Another new species of beaked whale?
Beaked whales are the second largest family of cetaceans with 22 species described to date. However, they are the least understood of all the cetacean groups because they favour a deep water habitat. Sightings of these elusive creatures are rare due to their long dive times and short, unobtrusive surfacing intervals.
Passive acoustic monitoring is a valuable tool in investigating their behavioural ecology. Beaked whales are the only known cetacean to use frequency modulated (FM) signals to echolocate, which are referred to as upsweep pulses. These signals appear to be species specific so analysing their unique acoustic sounds, which they use to echolocate, can be useful in indicating habitat usage, distribution, density, population trends and feeding activity.
Researchers recording whale songs in the Southern Ocean around Antarctica have discovered a unique echolocation signal called Antarctic BW29. The study, published in the journal Marine Mammal Science, states that this signal was recorded over 1,000 times throughout 14 different recordings. This signal is completely different to those produced by any known beaked whale, leading to the conclusion that it may belong to an entirely new species.
At least five species inhabit the Southern Ocean, including Cuviers beaked whales, Gray’s beaked whales, Arnoux’s beaked whales, southern bottlenose whales and strap-toothed whales. Of these five species, the Arnoux’s beaked whales, the largest of the Antarctic beaked whales, have been ruled out as producing this unique signal, as have Cuvier’s beaked whales. Researchers have confirmed the signal definitely does not match those produced by these two species. Despite not having a full description of the FM signals they produce, strap-toothed whales are generally not sighted at this latitude in the Southern Ocean, which rules out this species.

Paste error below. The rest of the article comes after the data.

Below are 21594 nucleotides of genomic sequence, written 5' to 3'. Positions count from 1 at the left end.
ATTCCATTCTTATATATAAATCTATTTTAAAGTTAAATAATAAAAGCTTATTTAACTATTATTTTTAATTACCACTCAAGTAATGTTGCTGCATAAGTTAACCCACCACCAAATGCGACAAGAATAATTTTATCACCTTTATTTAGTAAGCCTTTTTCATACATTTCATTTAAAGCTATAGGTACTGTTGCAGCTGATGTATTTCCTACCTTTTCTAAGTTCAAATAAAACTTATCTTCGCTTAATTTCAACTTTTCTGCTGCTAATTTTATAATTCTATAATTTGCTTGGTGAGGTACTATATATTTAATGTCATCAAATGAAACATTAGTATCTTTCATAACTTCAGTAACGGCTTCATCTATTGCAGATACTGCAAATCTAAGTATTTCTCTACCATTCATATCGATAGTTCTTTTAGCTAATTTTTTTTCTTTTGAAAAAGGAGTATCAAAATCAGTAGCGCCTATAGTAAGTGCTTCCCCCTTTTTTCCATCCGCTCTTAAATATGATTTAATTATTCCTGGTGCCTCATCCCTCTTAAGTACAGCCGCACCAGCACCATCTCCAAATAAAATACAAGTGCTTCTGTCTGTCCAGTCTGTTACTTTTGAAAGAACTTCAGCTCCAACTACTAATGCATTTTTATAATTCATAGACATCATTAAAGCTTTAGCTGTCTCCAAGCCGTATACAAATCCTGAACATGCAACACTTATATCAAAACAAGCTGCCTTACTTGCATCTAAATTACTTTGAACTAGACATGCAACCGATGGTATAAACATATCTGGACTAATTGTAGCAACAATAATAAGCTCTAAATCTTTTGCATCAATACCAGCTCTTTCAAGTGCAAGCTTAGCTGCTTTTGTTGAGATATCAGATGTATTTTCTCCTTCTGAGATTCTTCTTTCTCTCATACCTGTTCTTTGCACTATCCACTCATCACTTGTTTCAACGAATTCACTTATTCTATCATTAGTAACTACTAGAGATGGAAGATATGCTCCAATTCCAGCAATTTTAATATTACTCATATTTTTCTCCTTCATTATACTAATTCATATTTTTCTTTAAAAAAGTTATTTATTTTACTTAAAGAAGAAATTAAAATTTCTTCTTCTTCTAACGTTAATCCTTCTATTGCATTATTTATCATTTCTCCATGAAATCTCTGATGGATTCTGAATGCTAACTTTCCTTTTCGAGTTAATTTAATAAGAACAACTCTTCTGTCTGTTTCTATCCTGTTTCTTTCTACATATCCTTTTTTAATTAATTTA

What remains is the Gray’s beaked whale and southern bottlenose whales. There is a relationship between the size of a beaked whale and the frequency of the calls it emits with smaller whales producing higher frequency signals. With this in mind the Antarctic BW29 likely did not come from Gray’s beaked whales since the call is not at the right frequency for their smaller body lengths.
Scientists are not sure even if southern bottlenose whales are the ones making these vocalisations, which is the remaining species of beaked whale that lives in the region. The closely related northern bottlenose whale produces very different calls and it is likely that their southern counterparts would vocalise in a similar way.
Additionally, a second unique, higher frequency call was recorded at six separate times called Antarctic BW37. It is possible that this pulse type was produced by the Gray’s beaked whale due to the size and call frequency theory, although scientists are still unsure who this call belongs to.
Since new species of beaked whales are still being discovered today, it is possible that the source of these signals may be from a species that is yet to be identified.
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